Another one bites the dust, much to the South Florida theater community’s great sadness. The Promethean Theatre, co-founded in 2004 by Artistic Director Deborah L. Sherman, has announced that its latest production, “The Unseen,” will be its last. This news comes off the heels of the Women’s Theatre Project’s postponement of its season (it lost its performance space) and the Caldwell Theatre’s bankruptcy problems. We’ll miss the Promethean’s hip, edgy approach to left-of-center theater, but at least we have this potentially great work by the under-staged Craig Wright to leave on. It’s about three prisoners trapped, for reasons unknown, in a prison in a totalitarian state. Wright is a playwright, musician and screenwriter who wrote some of the best episodes in the five-year history of “Six Feet Under,” among other estimable projects.
Friday to Sunday
Miami City Ballet at Kravis Center, 701 Okeechobee Blvd., West Palm Beach; various show times; starting at $19; 561/832-7469 or www.kravis.org
For its third program of the 2011-2012 season, Miami City Ballet is presenting Jean Coralli and Jules Perrot's “Giselle,” considered by many to be the quintessential 19thcentury romantic ballet. Spread over two acts and 26 seasons, “Giselle” has all the excitement of an epic fantasy from Hollywood: jilted love, death, disguises, paranormal activity and stone-coled vengeance. A classical transition from MCB’s last piece, an ultra-modernist premiere by Liam Scarlett, “Giselle” stars Jennifer Kronenberg and Carlos Guerra (and different different dancers on Saturday and Sunday) in a performance that has already run at the Broward Center and the Arsht Center, where the Miami Herald called the dancing “confident” and “impeccably sculpted.”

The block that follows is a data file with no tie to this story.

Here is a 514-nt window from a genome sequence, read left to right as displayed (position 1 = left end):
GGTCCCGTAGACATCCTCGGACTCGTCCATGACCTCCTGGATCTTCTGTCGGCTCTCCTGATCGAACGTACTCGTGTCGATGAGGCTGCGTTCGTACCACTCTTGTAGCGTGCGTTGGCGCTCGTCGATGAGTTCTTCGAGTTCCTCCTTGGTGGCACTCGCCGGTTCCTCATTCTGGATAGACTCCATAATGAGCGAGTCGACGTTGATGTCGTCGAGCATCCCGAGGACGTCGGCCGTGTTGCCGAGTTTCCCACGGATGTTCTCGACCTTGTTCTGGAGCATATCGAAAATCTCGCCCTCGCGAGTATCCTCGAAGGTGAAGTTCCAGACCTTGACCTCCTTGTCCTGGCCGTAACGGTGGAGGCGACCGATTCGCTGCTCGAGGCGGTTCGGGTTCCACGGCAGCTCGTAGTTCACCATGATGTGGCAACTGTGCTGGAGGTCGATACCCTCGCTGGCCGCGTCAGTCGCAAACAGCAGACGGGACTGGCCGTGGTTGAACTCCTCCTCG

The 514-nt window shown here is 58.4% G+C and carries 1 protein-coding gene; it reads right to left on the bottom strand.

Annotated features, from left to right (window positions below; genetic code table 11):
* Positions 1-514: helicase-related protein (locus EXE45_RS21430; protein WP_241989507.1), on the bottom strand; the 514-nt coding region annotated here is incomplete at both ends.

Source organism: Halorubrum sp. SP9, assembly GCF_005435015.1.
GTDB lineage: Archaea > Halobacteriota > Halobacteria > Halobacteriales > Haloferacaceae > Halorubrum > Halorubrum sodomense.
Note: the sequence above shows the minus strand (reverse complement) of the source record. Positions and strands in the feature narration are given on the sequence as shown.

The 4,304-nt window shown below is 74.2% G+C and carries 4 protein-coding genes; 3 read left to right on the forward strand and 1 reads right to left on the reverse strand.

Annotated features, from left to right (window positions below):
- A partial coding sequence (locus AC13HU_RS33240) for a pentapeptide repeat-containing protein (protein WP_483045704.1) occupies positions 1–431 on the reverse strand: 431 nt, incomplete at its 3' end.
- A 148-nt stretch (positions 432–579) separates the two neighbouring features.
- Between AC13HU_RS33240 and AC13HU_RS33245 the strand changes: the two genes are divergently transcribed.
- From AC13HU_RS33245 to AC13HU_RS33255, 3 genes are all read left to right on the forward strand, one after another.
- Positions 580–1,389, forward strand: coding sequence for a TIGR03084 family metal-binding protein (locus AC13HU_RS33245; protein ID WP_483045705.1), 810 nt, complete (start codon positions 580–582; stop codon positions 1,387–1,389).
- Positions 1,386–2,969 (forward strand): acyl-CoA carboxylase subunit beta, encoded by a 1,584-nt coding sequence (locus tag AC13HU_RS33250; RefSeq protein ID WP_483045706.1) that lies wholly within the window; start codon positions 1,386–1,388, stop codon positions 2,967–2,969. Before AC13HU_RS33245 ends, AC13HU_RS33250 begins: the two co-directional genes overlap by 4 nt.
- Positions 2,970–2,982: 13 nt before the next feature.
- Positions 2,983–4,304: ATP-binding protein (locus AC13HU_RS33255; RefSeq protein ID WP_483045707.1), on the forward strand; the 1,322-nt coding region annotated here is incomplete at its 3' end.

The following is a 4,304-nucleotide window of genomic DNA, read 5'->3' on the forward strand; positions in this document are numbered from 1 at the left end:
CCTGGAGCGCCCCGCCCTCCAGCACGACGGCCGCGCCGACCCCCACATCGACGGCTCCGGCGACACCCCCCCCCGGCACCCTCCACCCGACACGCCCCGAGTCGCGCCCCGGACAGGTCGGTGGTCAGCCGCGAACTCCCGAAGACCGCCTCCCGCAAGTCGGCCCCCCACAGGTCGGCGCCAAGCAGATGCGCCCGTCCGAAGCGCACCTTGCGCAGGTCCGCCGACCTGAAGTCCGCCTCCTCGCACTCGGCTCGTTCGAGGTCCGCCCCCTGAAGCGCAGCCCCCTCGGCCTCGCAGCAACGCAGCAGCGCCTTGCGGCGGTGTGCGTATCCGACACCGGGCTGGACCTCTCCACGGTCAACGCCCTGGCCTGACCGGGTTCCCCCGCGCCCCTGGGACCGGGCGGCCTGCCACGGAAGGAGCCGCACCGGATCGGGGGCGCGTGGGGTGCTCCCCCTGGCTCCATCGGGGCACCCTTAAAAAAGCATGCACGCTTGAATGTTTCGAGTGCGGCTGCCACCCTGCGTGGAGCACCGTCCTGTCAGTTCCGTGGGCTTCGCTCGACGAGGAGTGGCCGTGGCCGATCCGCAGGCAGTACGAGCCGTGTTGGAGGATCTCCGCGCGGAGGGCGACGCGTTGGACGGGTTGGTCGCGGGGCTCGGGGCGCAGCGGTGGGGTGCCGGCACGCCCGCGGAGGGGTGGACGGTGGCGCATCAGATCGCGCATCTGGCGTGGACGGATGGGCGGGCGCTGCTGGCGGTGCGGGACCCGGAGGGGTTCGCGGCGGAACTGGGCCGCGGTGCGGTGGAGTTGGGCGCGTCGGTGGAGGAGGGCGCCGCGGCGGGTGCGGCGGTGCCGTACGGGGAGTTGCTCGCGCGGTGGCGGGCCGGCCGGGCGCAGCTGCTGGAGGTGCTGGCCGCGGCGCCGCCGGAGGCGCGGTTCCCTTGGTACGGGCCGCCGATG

Icons of Reggae at Central Broward Regional Park, 3700 N.W. 11thPlace, Lauderhill; 2 p.m.; $42; 954/708-6717 or www.iconsofreggae.com
In celebration of the 50thanniversary of Jamaica’s independence, this concert features a handful of its reggae’s most acclaimed practitioners. Britain’s UB40 has been performing for 34 years, charting in the U.S. and U.K. with hits like “Red Red Wine” and “Can’t Help Falling in Love.” They’ll share the co-headlining slot with Toots & the Maytals, a Jamaican reggae collective originally formed in the ‘60s whose song “Pressure Drop” was included in the legendary reggae-centric film “The Harder They Come.” The lineup also includes Black Uhuru, Wailing Souls, U-Roy, John Holt and more.